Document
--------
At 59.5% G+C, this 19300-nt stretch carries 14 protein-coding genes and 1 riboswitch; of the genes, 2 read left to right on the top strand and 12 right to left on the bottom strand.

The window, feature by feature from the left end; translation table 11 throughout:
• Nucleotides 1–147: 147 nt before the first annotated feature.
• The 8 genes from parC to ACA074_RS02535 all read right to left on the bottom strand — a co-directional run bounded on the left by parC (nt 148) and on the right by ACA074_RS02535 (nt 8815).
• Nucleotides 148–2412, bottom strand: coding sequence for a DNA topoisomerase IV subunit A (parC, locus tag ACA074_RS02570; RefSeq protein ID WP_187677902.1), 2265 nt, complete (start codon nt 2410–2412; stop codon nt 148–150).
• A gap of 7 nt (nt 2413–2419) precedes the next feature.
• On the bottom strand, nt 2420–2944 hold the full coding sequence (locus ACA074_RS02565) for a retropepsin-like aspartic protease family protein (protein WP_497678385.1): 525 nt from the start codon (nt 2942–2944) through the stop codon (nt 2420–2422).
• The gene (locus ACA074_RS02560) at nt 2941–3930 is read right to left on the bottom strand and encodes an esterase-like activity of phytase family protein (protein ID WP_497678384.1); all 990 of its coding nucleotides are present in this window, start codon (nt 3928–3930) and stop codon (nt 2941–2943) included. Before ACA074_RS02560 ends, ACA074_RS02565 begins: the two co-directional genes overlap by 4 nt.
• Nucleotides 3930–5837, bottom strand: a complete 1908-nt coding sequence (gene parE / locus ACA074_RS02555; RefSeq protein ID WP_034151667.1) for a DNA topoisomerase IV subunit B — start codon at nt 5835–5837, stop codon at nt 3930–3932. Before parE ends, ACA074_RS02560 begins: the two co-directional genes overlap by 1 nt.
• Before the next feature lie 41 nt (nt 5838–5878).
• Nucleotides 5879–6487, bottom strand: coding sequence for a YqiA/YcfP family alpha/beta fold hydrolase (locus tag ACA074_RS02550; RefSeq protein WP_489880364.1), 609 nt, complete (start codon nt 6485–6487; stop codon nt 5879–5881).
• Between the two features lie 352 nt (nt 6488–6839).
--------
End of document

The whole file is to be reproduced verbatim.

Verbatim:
At 59.5% G+C, this 19300-nt stretch carries 14 protein-coding genes and 1 riboswitch; of the genes, 2 read left to right on the top strand and 12 right to left on the bottom strand.

The window, feature by feature from the left end; translation table 11 throughout:
• Nucleotides 1–147: 147 nt before the first annotated feature.
• The 8 genes from parC to ACA074_RS02535 all read right to left on the bottom strand — a co-directional run bounded on the left by parC (nt 148) and on the right by ACA074_RS02535 (nt 8815).
• Nucleotides 148–2412, bottom strand: coding sequence for a DNA topoisomerase IV subunit A (parC, locus tag ACA074_RS02570; RefSeq protein ID WP_187677902.1), 2265 nt, complete (start codon nt 2410–2412; stop codon nt 148–150).
• A gap of 7 nt (nt 2413–2419) precedes the next feature.
• On the bottom strand, nt 2420–2944 hold the full coding sequence (locus ACA074_RS02565) for a retropepsin-like aspartic protease family protein (protein WP_497678385.1): 525 nt from the start codon (nt 2942–2944) through the stop codon (nt 2420–2422).
• The gene (locus ACA074_RS02560) at nt 2941–3930 is read right to left on the bottom strand and encodes an esterase-like activity of phytase family protein (protein ID WP_497678384.1); all 990 of its coding nucleotides are present in this window, start codon (nt 3928–3930) and stop codon (nt 2941–2943) included. Before ACA074_RS02560 ends, ACA074_RS02565 begins: the two co-directional genes overlap by 4 nt.
• Nucleotides 3930–5837, bottom strand: a complete 1908-nt coding sequence (gene parE / locus ACA074_RS02555; RefSeq protein ID WP_034151667.1) for a DNA topoisomerase IV subunit B — start codon at nt 5835–5837, stop codon at nt 3930–3932. Before parE ends, ACA074_RS02560 begins: the two co-directional genes overlap by 1 nt.
• Before the next feature lie 41 nt (nt 5838–5878).
• Nucleotides 5879–6487, bottom strand: coding sequence for a YqiA/YcfP family alpha/beta fold hydrolase (locus tag ACA074_RS02550; RefSeq protein WP_489880364.1), 609 nt, complete (start codon nt 6485–6487; stop codon nt 5879–5881).
• Between the two features lie 352 nt (nt 6488–6839).